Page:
The people of Yakima County are getting extremely concerned, and honestly fed up, with our county’s homeless problem. What are our county officials doing to remedy this? It’s easy to forget that we do have good services available, for those who want them. Even still, the growing number of homeless are driving out local businesses in multiple areas all over Yakima County, occupying hotels on 1st Street, and threatening public safety with trafficking, garbage, feces, criminal activity, used needle syringes, and drugs. It got so bad that on October 5th, 2022, over nine tons of rubbish and fecal matter from homeless encampments was airlifted from areas around the Yakima River and Yakima Greenway. This is in addition to dozens of clean-up efforts led by Ladon Linde, The Department of Human Services, The Yakima County Health District, and many local volunteers, to whom we are very thankful!
Although the homeless crisis seems out of control, did you know that organizations throughout Yakima County have a powerful toolbox of services they utilize to help reduce and prevent homelessness? It’s true! Yakima Neighborhood Health coordinates numerous services to help citizens keep their home or find a new one, assists with utility deposits, etc. Other local organizations provide meals, clothing, coats, and blankets. While many of Yakima County’s services play a synergistic role in the battle to get people back on their feet and treat the whole person/family, there have been glitches in the system at the county office that have hindered some of our best community service providers.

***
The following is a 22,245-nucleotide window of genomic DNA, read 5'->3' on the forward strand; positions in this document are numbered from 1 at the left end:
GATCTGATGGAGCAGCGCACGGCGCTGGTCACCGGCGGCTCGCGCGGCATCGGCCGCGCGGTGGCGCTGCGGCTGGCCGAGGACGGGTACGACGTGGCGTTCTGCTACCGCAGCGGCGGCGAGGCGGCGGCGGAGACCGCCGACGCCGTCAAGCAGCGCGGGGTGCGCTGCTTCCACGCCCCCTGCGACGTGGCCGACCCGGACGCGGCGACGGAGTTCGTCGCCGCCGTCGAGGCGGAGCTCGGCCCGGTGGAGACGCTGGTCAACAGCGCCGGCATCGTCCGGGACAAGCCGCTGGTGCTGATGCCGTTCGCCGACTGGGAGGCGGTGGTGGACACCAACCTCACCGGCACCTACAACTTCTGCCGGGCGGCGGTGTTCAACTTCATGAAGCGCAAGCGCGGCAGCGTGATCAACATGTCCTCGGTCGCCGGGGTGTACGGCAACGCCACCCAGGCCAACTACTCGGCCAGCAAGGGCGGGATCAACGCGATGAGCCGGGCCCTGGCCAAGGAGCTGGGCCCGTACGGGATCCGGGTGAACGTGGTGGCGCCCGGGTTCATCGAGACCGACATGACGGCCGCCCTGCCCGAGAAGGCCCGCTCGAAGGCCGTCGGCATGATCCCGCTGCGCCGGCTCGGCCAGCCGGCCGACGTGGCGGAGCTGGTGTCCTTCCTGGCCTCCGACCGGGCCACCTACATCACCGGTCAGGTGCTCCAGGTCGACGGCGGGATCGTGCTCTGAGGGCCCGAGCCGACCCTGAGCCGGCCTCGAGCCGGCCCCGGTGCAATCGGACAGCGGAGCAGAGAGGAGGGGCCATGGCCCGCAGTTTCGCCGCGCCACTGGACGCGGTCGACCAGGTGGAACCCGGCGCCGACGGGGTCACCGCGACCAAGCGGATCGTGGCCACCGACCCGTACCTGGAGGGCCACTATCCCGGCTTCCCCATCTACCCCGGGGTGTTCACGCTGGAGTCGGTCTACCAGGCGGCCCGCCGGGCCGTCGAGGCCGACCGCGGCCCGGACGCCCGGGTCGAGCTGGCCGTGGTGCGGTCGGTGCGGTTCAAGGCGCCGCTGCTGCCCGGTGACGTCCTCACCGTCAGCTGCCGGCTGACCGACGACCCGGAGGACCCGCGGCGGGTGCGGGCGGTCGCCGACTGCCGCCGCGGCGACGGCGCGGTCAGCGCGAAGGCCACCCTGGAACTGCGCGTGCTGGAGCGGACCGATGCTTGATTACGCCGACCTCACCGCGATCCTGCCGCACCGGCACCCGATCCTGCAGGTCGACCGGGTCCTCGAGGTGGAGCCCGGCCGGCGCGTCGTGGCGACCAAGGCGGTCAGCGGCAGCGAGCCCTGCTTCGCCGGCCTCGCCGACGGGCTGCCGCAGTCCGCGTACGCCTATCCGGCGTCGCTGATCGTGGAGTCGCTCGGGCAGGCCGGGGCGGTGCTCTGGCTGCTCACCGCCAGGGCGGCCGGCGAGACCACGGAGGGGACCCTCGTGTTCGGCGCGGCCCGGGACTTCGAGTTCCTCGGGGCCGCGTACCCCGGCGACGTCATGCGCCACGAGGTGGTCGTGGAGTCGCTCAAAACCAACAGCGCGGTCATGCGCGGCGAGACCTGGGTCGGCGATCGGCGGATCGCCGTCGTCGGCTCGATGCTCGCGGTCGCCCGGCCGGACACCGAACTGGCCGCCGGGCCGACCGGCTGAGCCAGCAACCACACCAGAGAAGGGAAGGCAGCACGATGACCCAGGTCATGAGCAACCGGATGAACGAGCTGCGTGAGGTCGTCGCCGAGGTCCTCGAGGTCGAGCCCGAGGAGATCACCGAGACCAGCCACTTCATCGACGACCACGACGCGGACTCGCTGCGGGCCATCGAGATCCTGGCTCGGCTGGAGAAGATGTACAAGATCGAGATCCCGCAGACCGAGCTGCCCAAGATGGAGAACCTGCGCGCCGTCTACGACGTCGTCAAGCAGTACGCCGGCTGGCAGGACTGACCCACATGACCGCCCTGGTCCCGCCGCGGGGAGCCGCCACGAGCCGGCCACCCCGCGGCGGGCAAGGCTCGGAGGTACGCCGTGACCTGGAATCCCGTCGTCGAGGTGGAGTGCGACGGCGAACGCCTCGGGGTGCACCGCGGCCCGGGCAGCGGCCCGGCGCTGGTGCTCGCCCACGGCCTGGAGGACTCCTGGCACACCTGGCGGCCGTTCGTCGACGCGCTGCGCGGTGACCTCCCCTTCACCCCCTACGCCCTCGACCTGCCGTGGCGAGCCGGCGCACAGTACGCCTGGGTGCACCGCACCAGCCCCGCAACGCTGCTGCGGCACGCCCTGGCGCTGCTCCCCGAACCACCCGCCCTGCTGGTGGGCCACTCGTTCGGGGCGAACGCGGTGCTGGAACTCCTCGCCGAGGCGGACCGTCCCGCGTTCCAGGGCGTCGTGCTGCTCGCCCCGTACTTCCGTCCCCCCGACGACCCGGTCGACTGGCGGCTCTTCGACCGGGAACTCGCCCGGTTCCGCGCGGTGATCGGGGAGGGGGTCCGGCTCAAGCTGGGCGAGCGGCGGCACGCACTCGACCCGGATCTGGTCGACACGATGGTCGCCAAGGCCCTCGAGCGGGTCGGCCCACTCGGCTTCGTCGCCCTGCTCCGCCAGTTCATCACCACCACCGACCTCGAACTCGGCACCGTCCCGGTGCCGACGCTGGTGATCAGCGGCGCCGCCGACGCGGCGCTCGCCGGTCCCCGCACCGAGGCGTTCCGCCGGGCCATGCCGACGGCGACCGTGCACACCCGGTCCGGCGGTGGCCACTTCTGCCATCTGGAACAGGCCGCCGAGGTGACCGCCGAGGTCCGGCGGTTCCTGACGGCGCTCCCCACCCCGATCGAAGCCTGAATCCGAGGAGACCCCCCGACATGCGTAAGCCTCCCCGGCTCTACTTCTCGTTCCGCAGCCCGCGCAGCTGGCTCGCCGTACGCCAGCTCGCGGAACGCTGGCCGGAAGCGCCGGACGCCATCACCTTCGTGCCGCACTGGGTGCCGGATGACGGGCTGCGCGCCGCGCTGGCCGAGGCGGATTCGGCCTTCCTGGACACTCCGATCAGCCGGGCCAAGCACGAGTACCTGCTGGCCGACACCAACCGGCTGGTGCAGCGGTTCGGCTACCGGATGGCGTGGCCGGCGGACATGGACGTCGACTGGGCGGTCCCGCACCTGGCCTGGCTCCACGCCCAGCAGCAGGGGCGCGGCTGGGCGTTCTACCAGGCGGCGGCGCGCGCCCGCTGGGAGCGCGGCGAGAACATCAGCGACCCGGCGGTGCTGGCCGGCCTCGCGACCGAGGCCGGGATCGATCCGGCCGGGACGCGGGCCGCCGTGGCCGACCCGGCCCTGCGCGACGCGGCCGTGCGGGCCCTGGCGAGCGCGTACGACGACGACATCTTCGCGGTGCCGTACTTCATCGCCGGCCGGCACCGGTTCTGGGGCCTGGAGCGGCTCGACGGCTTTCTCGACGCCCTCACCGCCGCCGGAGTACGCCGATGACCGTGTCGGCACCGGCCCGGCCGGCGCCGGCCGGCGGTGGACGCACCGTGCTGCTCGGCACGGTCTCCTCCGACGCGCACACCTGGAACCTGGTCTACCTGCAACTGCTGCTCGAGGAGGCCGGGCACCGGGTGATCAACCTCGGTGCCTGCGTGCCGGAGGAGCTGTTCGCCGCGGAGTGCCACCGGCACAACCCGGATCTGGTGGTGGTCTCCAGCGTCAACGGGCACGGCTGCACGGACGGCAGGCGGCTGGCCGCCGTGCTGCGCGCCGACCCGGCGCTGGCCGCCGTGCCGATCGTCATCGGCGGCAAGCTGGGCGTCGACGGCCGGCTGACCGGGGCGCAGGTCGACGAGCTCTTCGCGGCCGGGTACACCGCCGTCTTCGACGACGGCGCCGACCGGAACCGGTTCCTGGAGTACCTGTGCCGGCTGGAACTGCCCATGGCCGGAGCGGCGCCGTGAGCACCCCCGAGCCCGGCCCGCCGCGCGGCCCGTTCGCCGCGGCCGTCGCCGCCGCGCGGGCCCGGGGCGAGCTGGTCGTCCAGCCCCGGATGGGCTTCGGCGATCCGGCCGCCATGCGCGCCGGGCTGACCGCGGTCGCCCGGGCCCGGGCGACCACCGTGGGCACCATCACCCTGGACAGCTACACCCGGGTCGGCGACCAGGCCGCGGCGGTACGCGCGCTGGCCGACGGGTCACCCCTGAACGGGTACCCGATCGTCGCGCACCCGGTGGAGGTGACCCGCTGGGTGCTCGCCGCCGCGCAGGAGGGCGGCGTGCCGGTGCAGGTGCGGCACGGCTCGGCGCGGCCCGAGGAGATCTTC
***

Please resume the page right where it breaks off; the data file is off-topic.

Yakima County’s Camp Hope, run by Grace City Outreach, is our county’s largest homeless encampment, emergency shelter, and serves as one of our local outreaches. In case you aren’t familiar, an outreach program is where an organization goes out into the community to offer services to the homeless on the streets and on the rivers within the whole Yakima county, even the lower valley. They facilitate substance abuse treatment services through Triumph Treatment Centers, mental health services through Comprehensive Mental Health, medical care, case workers, monitoring, and more. All this is provided on-site at Camp Hope 5 to 7 days per week. They are always more than happy to open their doors, hearts, and services to anyone in need.
Camp Hope shared, however, that local and state governments have made it difficult to provide these services while at the same time asking them to increase bed capacity. Due to multiple financial obstacle courses created by the Yakima County office, grant money has not been reimbursed in a timely manner. As a result, the Camp Hope director and even some willing employees have had to agree to reschedule their payday more than once just to cover the bills. They feel these delays are unfair due to the challenging nature, safety, and care needed to operate this amazing facility in our community.